If you maybe replaced the Mana Leak with a Thought Scour or some other cantrip effect I would consider keeping but there are too many things that need to happen to be able to win with this hand. This hand is quite bad against any combination of Goblin Guide/Monastery Swiftspears. You absolutely have to draw a red source by turn 2 to likely have a chance to win the game. It will also just take too long before the Gurmag Angler does anything relevant in the game. The key to this matchup is to either just turbo out a Gurmag Angler or Tasigur early or have the ability to cast your cheap removal spells and counter all of their burn. This hand can’t do either. I may consider it for a little longer if the land were a Steam Vents, as you could still draw Lightning Bolt and have it be a relevant nonland draw.

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Hand #5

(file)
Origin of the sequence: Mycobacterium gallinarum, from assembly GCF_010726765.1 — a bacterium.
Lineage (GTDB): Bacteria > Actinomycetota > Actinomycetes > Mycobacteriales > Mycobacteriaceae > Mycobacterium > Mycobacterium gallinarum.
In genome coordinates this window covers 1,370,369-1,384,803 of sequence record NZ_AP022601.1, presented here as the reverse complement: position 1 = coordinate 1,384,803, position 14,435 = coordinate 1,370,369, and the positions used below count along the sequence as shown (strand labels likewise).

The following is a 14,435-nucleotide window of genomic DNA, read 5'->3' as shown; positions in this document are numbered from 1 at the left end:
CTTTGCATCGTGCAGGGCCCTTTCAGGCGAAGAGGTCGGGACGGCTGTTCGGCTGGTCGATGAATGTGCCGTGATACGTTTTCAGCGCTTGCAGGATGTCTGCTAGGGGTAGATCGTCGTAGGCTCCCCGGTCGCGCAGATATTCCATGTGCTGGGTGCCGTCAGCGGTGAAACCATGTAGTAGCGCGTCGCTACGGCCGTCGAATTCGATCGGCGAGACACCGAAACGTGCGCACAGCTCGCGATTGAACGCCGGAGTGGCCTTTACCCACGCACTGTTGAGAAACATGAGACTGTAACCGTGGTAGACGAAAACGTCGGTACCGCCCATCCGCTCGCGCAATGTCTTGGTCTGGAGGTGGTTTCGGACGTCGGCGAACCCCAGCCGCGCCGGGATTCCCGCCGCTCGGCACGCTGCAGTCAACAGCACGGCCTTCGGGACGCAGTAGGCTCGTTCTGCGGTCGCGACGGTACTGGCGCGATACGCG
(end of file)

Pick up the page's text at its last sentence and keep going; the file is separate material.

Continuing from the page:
You’re playing RW Aggro in MTG Origins Team Sealed. Your opponent is playing a GB control deck with multiple Wild Instincts, Eyeblight Massacre, and Languish. You’re on the draw and your hand is:

Keep or Mulligan?

My Solution

Mulligan under both rules.

I actually had this hand versus Eric Froehlich in Team Sealed, and we all agreed it was a mulligan. It just doesn’t do enough, and you need to draw several good cards in a row to be able to win that game. If I’m banking on that, then I might as well mulligan and draw a new six—I think it’s worth the risk of mulliganing into oblivion to try to have a more aggressive start.

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Cheon’s Solution

Mulligan under both rules.

This hand simply just does not apply enough pressure. Without knowing what late game cards you have in the RW deck, an opening hand with 5 lands and Dragon Fodder as your only creature will not get the job done. A GB deck with Eyeblight Massacre will likely be packing some combination of Elvish Visionaries, Yeva’s Forcemages, and Eyeblight Assassins, all of which will blank the Goblin tokens.